Review: Farscape #19
For more months than 2011 has had so far, Farscape told the story of the War for the Uncharted Territories as an enigmatic alien race known as the Kkore invade known space. For the most part, the series has been continuously good during this time. The storyline is culimation of a year’s worth of development over the course of two different Farscape-related series, the main ongoing and the Scorpius solo series, and many of those plot points have been resolved or look to be before the end of this arc.
Last issue was mostly spent elaborating, perhaps laboring, over the friction between the various races and groups that newly-christened Peacekeeper Commandant Aeryn Sun has gathered in an attempt to put up a unified resistance against the Kkore. Ultimately, the potential friction fizzled out and I found myself wondering why it took up so much of the book only to end so anticlimactically.
In the current issue, we have returned to a more action-oriented sequence. It felt a little rushed, as if too much was being crammed into the pages while not quite spending enough time on anything. While this didn’t ruin the story entirely, it did feel somewhat like flipping the channels without waiting to see what was on.
I enjoyed seeing Scorpius and Rygel’s attempts at engaging the Delvians, a race who have withdrawn from the affairs of the galaxy and whom Scorpius suspects to have ties to the Kkore, and wished we could have seen a bit more of that sequence. I can only hope we’ll return it to next issue.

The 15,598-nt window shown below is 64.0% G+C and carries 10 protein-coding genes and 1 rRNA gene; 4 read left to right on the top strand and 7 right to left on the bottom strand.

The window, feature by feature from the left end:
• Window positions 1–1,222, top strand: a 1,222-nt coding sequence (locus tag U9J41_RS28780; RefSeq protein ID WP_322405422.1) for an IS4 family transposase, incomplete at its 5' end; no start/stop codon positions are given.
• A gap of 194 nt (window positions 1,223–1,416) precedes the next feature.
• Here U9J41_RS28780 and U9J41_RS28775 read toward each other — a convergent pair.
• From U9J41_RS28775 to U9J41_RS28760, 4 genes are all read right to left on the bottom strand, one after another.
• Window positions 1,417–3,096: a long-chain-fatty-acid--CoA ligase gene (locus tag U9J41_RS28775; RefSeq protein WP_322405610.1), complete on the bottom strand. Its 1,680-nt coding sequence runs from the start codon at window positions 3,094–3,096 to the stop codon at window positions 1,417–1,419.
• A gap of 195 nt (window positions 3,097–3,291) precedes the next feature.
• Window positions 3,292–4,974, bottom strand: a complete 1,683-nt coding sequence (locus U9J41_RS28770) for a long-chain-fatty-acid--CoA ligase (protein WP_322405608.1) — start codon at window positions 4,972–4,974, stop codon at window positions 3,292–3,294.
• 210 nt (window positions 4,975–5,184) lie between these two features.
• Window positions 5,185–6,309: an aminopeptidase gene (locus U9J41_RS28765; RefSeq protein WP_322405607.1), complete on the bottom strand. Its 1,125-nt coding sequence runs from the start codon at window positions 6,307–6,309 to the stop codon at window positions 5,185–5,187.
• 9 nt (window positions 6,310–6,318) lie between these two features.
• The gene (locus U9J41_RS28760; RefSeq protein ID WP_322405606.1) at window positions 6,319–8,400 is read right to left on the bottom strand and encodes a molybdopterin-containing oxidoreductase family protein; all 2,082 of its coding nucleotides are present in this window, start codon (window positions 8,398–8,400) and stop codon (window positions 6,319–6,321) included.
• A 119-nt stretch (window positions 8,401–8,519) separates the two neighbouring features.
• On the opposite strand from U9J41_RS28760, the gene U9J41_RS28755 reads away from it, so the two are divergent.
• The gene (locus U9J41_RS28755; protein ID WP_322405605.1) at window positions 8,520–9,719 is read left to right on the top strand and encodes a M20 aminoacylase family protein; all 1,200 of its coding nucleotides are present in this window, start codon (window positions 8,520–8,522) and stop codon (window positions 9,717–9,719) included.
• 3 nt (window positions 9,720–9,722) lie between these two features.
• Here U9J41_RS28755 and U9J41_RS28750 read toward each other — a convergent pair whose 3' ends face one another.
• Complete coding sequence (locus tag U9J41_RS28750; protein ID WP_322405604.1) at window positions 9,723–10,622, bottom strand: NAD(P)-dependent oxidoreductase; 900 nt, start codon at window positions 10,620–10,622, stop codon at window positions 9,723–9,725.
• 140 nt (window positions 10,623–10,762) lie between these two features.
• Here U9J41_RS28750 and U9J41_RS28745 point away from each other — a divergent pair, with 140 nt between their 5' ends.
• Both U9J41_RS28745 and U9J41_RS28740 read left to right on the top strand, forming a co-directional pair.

My greatest issue with this book, however, was the art. Normally Will Sliney is a perfectly capable artist, but much of this book seemed rushed and not up to his usual standards. Recycling of art, static poses and slightly off-model characters show up throughout. As with the story, I can only hope that these things are corrected from the next issue.
This was not the best issue of this series, but it was also far from the worst. As I have been enjoying the “War for the Uncharted Territories” so far, I will gladly give the creative team the benefit of the doubt.